A Carry On star was turned down for a task enjoying himself in a movie primarily based on a prisoner of conflict escape plot – as a result of he was “too fats”.
Peter Butterworth auditioned for the half in 1950 traditional The Wood Horse, about how a gaggle of PoWs dug a tunnel out of the Stalag Luft III camp.
Nevertheless, the casting director stated he was not “convincingly heroic or athletic sufficient” for the position.
When Peter requested what the issue was, he was bluntly advised: “You’re too fats.”
He went on to star in 16 Carry On movies – greater than Hattie Jacques, Bernard Bresslaw and Barbara Windsor – after getting his large break although fellow PoW Tolly Rothwell, who wrote most of the scripts.
The actor’s PoW file, which incorporates his involvement in two escapes, has develop into one of many first to be digitised as a part of a mission undertaken by volunteers at The Nationwide Archives
Born in 1915 in Bramhall, Cheshire, Peter was a Royal Navy Fleet Air Arm lieutenant within the Second World Conflict.
Nevertheless, he spent a lot of the conflict as a captive of the Nazis after his airplane was shot down in the summertime of 1940 on an occupied Dutch island.
He managed a stomach touchdown however one colleague died and one other was injured, and Peter was discovered sitting on the airplane wing, shaken and smoking a cigarette.
He was taken beneath armed guard to his first PoW camp close to Frankfurt.
There he and daring fellow captives used soup spoons to dig an escape tunnel from beneath a mattress.
It took them six months however lastly 17 of them escaped by the tunnel.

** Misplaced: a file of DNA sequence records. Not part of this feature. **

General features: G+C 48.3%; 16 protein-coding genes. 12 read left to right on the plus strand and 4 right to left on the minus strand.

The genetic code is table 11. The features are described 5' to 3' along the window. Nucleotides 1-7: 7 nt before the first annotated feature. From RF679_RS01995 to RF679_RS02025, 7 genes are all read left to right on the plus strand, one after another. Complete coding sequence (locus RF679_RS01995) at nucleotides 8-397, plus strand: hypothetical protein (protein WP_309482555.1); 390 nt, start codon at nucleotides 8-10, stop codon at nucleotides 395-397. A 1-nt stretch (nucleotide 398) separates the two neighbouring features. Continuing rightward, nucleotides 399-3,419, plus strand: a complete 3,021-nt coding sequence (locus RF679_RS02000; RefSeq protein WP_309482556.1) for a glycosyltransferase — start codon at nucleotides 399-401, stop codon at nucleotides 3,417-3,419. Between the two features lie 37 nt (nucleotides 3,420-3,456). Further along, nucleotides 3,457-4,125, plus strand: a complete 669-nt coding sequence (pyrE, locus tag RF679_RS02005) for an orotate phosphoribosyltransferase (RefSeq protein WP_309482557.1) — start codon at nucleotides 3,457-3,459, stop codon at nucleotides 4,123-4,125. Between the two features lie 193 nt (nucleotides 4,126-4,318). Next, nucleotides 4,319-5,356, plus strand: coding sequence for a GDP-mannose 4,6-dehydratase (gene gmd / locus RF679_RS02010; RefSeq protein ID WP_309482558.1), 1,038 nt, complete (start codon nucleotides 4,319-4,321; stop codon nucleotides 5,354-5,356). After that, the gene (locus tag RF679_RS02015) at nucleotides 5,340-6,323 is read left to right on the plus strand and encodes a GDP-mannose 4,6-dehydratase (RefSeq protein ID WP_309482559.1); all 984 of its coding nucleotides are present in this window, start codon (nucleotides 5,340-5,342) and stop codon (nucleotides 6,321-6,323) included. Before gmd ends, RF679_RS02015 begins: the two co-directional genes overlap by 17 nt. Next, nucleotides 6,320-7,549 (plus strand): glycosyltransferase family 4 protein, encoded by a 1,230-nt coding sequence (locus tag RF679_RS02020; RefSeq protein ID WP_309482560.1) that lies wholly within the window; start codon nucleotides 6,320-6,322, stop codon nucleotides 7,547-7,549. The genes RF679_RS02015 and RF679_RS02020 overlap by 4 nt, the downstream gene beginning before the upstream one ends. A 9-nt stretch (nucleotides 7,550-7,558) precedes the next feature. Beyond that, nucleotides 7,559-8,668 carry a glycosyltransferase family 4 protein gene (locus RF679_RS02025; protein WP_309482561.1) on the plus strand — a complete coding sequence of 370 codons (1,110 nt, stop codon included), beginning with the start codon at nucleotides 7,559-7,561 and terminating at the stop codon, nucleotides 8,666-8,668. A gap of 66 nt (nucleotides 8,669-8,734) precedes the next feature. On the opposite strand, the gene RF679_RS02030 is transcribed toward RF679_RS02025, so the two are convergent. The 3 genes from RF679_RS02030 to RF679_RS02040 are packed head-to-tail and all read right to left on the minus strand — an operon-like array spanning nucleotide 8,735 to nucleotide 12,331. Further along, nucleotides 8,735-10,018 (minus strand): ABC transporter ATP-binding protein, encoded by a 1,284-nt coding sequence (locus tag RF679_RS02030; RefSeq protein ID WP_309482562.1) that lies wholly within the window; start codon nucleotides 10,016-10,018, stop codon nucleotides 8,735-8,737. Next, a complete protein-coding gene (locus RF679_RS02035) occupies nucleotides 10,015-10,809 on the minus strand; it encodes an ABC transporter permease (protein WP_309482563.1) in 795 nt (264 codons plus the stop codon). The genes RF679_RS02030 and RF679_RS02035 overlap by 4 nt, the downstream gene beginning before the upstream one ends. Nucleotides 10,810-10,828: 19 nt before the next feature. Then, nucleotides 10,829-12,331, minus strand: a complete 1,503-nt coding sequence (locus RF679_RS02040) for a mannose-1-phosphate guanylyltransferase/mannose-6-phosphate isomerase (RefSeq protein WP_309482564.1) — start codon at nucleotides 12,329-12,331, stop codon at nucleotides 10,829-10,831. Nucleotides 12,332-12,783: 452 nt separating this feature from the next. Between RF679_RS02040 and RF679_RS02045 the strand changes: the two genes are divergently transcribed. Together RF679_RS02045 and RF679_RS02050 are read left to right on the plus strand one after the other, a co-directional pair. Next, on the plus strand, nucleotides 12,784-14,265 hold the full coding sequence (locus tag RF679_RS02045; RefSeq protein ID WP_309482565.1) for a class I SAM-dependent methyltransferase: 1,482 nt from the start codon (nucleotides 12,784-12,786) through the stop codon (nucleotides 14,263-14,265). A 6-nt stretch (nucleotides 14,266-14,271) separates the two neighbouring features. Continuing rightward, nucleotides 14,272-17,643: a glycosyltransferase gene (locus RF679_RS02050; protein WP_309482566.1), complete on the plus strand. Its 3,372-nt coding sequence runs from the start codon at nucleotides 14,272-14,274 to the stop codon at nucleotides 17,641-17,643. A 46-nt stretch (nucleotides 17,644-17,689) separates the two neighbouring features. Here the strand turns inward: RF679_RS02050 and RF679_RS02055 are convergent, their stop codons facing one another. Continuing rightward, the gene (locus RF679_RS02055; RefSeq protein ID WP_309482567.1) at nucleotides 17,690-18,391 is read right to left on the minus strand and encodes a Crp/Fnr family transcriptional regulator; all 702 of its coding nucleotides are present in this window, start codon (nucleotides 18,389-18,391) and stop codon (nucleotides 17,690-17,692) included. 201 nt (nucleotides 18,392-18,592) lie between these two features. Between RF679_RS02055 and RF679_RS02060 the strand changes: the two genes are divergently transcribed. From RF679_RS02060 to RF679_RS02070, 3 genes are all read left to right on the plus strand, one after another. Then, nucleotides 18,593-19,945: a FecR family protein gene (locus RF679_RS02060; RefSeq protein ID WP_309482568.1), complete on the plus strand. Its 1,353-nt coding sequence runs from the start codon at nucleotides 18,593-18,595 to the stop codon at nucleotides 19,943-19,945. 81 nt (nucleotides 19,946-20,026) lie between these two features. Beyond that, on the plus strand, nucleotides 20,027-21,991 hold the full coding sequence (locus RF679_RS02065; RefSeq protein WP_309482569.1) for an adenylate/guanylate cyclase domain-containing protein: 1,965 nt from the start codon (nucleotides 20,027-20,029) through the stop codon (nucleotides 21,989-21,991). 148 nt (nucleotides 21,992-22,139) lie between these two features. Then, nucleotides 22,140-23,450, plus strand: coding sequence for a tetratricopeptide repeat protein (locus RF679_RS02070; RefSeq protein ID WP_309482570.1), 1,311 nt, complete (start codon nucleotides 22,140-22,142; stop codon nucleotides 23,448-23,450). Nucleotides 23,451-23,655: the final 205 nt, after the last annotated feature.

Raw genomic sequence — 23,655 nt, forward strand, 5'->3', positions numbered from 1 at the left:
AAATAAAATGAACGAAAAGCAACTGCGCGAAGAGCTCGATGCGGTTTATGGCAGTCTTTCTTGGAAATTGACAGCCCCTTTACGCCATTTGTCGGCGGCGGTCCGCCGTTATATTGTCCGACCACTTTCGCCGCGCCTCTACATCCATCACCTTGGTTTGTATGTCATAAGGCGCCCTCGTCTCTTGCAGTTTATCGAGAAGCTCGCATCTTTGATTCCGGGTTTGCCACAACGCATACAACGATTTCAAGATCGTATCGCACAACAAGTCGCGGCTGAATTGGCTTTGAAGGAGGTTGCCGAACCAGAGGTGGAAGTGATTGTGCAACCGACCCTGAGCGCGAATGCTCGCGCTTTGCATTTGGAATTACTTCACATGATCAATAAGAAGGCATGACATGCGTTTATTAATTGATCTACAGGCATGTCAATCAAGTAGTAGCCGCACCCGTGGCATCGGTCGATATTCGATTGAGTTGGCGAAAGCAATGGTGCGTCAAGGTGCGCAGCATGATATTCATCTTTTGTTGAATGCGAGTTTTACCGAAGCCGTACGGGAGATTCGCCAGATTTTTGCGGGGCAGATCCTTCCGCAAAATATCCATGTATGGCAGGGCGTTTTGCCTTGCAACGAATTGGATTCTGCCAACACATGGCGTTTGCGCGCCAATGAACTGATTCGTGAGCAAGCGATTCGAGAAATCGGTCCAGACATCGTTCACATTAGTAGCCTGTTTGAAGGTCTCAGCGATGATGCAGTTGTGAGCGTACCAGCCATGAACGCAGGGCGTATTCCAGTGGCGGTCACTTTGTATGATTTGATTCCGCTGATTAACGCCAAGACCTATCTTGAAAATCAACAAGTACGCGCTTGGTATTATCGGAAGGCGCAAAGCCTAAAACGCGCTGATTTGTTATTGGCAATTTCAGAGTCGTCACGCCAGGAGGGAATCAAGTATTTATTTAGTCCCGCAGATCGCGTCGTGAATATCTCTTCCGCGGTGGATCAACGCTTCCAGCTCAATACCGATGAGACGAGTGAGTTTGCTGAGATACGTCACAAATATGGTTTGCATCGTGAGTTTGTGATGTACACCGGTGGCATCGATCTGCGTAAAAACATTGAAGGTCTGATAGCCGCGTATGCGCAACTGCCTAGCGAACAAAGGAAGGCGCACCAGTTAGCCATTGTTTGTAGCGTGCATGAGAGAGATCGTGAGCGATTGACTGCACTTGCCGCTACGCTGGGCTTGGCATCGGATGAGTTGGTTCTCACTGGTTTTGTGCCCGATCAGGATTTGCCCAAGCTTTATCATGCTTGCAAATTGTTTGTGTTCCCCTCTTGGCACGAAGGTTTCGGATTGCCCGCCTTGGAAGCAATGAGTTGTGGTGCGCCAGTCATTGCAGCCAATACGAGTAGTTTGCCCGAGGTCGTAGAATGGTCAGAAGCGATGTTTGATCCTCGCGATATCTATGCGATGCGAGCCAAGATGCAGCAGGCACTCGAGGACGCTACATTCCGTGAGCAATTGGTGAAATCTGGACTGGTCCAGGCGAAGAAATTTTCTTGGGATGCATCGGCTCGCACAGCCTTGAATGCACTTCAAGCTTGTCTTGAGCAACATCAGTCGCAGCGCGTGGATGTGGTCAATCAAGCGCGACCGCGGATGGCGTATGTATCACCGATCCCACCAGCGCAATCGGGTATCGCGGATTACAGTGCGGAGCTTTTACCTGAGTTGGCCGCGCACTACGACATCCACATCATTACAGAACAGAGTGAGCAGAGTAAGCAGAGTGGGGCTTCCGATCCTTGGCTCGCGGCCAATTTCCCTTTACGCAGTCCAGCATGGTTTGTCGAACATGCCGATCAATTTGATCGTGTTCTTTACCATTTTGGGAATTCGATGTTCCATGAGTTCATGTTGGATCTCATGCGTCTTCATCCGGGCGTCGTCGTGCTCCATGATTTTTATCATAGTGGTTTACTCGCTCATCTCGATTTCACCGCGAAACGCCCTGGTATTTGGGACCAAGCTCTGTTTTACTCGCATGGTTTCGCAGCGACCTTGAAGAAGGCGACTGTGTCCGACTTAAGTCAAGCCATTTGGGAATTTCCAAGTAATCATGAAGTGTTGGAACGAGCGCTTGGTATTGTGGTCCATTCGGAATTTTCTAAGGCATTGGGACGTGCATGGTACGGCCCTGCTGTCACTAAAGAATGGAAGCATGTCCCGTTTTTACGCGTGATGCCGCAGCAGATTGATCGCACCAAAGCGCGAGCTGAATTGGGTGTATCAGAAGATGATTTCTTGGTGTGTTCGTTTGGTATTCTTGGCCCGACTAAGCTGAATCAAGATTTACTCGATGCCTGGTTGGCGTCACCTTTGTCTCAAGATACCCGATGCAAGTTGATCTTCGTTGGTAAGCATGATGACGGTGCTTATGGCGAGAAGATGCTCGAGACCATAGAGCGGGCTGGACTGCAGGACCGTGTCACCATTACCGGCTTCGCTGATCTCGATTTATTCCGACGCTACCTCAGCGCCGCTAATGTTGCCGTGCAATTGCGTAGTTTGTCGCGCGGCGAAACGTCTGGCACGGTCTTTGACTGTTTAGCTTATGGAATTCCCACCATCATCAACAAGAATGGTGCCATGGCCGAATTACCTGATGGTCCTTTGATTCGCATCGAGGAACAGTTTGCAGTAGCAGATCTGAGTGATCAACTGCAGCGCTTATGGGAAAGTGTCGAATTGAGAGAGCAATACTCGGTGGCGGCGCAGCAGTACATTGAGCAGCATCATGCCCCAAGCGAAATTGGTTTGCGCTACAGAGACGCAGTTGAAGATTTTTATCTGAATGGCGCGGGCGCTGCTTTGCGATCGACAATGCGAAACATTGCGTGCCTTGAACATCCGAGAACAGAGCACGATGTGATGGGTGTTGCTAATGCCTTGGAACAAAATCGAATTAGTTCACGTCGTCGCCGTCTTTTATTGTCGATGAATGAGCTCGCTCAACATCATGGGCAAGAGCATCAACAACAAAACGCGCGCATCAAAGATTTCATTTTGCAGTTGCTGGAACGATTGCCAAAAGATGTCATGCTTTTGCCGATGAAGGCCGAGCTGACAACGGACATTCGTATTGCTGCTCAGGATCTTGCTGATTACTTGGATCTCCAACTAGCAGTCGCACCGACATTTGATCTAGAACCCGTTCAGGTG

Nevertheless, Peter was present in woods six weeks later by Hitler Youth, and ended up in Stalag Luft III, close to Sagan in Nazi-occupied Poland. There a gaggle of captives started constructing a tunnel beneath a gymnastics horse.
Peter helped by vaulting over the horse or standing subsequent to it to verify it didn’t fall over and reveal what was taking place beneath.
He later helped within the “Nice Escape” on the identical camp the next yr, by which 76 captives crawled by three tunnels from the camp.
By evening Peter would organise camp singalongs adopted by an particularly corny comedy act devised to impress sufficient boos to drown out the digging.
After the conflict, Butterworth – whose spouse was Janet Brown, famed for her impersonations of Margaret Thatcher – saved a photograph of the live performance get together line-up as inspiration when he began out on his performing profession.
Roger Kershaw, of the Nationwide Archives, stated: “One of many first gadgets we catalogued was for the movie actor Peter Butterworth, who would later develop into well-known for starring in quite a few movies, together with the Carry On sequence.
“Butterworth performed his half in serving to prisoners escape however when he later auditioned for an element within the 1950 movie The Wood Horse, the film-makers thought of him ‘unconvincingly heroic or athletic sufficient’.
“This assortment enhances different sequence of data held at The Nationwide Archives and helps paint a vivid image of what life was like as a prisoner of conflict.”
The actor, who died in 1979 aged 63, was additionally turned down for the 70s TV present Colditz, concerning the PoW camp that held probably the most prolific Allied escapers.
However as his profession took off he saved quiet about his heroics within the Nazi camps, and being one of many first to take to the air towards the Germans.
The gathering being put collectively by The Nationwide Archives contains an estimated 190,000 data of people captured in German-occupied territory.